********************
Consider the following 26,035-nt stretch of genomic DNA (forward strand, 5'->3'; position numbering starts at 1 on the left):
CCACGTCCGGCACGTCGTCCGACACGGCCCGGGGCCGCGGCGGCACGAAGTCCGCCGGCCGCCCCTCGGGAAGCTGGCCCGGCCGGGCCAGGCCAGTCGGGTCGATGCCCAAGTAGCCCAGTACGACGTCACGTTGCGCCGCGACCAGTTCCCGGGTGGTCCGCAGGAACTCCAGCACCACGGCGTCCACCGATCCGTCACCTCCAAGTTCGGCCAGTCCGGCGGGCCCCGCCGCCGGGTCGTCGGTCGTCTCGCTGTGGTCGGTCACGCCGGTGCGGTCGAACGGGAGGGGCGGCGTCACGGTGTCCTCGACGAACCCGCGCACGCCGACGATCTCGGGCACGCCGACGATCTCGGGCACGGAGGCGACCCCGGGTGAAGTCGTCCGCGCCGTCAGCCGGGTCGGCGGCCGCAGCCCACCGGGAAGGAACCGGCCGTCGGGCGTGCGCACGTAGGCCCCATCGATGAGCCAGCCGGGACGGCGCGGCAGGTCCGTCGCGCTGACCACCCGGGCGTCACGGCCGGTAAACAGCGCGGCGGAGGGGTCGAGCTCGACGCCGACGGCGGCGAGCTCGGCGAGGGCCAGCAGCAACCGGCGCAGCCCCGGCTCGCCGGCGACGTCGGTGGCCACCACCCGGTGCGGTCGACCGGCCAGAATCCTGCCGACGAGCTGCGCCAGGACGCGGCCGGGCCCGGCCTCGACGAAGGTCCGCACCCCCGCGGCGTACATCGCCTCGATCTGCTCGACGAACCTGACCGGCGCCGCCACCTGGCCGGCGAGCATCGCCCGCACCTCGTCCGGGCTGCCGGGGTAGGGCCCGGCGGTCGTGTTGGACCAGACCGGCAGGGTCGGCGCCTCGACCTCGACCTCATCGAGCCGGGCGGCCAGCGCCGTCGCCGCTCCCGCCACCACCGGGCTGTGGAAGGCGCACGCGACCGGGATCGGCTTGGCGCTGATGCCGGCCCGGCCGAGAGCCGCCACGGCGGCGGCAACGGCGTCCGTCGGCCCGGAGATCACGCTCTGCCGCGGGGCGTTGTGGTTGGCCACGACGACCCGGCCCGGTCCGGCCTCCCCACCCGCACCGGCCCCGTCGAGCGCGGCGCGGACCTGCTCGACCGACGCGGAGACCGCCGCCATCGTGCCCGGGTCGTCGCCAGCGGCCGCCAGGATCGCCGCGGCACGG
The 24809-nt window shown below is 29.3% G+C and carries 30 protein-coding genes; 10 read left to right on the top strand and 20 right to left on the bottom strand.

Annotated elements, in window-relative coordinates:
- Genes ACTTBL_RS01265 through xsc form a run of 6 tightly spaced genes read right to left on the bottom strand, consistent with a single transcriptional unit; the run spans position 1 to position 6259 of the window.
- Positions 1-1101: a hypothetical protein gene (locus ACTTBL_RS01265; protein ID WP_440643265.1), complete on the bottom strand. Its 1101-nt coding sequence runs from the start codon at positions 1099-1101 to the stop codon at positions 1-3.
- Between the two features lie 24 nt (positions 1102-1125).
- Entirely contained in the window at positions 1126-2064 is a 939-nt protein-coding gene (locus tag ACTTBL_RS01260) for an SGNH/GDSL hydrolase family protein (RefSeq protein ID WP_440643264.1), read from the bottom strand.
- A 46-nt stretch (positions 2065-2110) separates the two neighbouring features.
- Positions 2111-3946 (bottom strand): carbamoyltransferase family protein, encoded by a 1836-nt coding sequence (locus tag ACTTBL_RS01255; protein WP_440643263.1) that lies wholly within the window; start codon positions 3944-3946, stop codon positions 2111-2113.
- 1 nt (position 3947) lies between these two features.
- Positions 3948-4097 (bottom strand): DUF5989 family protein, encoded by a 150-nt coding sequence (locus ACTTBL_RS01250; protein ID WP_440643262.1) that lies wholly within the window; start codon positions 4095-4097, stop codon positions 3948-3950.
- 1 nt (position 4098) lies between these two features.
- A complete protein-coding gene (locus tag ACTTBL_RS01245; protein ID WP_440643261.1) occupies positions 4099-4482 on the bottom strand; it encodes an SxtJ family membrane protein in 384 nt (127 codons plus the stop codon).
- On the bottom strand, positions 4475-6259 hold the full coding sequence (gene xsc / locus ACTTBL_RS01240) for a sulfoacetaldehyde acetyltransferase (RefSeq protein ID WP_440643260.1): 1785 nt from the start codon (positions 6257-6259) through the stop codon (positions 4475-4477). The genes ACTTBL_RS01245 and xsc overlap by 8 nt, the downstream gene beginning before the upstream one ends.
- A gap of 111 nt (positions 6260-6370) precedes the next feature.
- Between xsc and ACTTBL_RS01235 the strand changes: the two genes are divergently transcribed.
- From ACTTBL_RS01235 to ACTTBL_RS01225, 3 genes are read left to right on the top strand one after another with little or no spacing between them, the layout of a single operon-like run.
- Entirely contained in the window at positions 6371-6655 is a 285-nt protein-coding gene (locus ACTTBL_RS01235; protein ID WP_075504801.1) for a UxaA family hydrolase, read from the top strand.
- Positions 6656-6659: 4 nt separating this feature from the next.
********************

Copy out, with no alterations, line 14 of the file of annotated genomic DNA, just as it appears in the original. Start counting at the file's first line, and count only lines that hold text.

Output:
- A complete protein-coding gene (locus tag ACTTBL_RS01245; protein ID WP_440643261.1) occupies positions 4099-4482 on the bottom strand; it encodes an SxtJ family membrane protein in 384 nt (127 codons plus the stop codon).